"He must be very rich," Em said. This was the longest conversation she'd ever had with Deke, and it was interesting, but she started jogging in place just the same. Partly because she didn't want to stiffen up, mostly because her body was calling on her to run.

"Rich as Scrooge McDuck, but I got an idea Pickering actually spends his. Probably in ways Uncle Scrooge never imagined. Made it off some kind of computer thing, I heard." The eye roll. "Don't they all?"

"I guess," she said, still jogging in place. The thunder cleared its throat with a little more authority this time.

"I know you're anxious to be off, but I'm talking to you for a reason," Deke said. He folded up his newspaper, put it beside the old cane chair, and stuck his coffee cup on top of it as a paperweight. "I don't ordinarily talk out of school about folks on the island — a lot of 'em's rich and I wouldn't last long if I did — but I like you, Emmy. You keep yourself to yourself, but you ain't a bit snooty. Also, I like your father. Him and me's lifted a beer, time to time."

"Thanks," she said. She was touched. And as a thought occurred to her, she smiled. "Did my dad ask you to keep an eye on me?"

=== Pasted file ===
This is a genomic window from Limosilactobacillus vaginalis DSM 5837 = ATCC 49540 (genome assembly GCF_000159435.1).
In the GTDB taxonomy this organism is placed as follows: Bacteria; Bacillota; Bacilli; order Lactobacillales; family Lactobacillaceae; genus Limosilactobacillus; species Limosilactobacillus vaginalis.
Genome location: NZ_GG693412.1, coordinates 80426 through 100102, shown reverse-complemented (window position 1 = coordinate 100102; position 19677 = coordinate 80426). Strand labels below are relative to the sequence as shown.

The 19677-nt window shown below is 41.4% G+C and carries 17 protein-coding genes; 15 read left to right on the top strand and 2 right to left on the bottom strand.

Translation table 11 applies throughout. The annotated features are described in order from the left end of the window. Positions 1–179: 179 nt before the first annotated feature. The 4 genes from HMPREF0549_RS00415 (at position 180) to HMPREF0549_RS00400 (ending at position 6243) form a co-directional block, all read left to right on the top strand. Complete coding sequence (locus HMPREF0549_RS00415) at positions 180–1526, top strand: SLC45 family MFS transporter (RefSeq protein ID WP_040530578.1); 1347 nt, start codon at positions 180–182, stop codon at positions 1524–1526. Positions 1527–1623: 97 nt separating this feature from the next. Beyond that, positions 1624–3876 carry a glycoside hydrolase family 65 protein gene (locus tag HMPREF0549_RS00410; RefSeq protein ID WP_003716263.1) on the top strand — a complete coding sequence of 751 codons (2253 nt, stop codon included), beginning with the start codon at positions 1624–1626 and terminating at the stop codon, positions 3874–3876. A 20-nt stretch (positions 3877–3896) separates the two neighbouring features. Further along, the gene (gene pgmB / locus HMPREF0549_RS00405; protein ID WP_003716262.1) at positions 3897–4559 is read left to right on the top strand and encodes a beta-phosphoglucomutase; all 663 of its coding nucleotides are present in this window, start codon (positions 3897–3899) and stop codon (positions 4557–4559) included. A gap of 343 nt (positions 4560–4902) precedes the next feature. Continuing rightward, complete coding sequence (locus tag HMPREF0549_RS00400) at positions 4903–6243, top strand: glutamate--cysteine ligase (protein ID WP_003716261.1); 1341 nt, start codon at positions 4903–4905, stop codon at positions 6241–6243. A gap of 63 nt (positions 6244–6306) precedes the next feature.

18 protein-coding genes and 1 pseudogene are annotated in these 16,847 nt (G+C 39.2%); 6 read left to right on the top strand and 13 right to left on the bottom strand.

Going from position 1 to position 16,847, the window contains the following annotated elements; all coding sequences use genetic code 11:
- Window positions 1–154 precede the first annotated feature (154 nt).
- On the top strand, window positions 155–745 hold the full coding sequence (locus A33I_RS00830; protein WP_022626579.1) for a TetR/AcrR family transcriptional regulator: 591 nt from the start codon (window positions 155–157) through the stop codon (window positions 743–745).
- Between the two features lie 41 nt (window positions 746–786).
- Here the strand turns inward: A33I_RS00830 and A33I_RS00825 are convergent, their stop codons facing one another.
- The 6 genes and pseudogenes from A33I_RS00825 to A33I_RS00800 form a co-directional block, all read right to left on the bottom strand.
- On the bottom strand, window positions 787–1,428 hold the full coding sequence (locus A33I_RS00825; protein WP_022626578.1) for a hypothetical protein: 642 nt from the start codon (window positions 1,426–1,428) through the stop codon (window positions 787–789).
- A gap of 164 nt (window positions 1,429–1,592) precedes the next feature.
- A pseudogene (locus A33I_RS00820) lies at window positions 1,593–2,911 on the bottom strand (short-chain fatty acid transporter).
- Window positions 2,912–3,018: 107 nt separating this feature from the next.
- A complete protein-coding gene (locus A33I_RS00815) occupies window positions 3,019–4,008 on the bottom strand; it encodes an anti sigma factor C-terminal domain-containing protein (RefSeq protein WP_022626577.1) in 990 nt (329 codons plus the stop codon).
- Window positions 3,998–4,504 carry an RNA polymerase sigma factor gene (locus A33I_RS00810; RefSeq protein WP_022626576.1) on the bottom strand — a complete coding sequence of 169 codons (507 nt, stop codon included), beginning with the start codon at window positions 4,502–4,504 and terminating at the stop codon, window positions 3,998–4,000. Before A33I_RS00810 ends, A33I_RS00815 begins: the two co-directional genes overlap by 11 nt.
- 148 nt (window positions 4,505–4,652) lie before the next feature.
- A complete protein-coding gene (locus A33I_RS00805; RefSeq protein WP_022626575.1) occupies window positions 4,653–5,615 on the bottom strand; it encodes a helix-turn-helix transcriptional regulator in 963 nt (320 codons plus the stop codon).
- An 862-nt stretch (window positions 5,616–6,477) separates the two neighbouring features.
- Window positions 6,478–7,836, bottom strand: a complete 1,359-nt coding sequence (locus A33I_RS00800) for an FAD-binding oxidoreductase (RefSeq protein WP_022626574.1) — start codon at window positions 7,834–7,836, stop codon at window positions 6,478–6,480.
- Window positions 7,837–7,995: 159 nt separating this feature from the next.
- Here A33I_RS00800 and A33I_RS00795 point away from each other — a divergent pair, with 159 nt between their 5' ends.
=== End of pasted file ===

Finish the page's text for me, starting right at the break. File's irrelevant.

Deke shook his head. "Never did. Never would. Not R. J.'s style. He'd tell you the same as I am, though — Jim Pickering's not a very nice man. I'd steer clear of him. If he invites you in for a drink or even just a cup of coffee with him and his new 'niece,' I'd say no. And if he were to ask you to go cruising with him, I would definitely say no."

"I have no interest in cruising anywhere," she said. What she was interested in was finishing her work on Vermillion Key. She felt it was almost done. "And I better get back before the rain starts."

"Don't think it's coming until five, at least," Deke said. "Although if I'm wrong, I think you'll still be okay."

She smiled again. "Me too. Contrary to popular opinion, women don't melt in the rain. I'll tell my dad you said hello."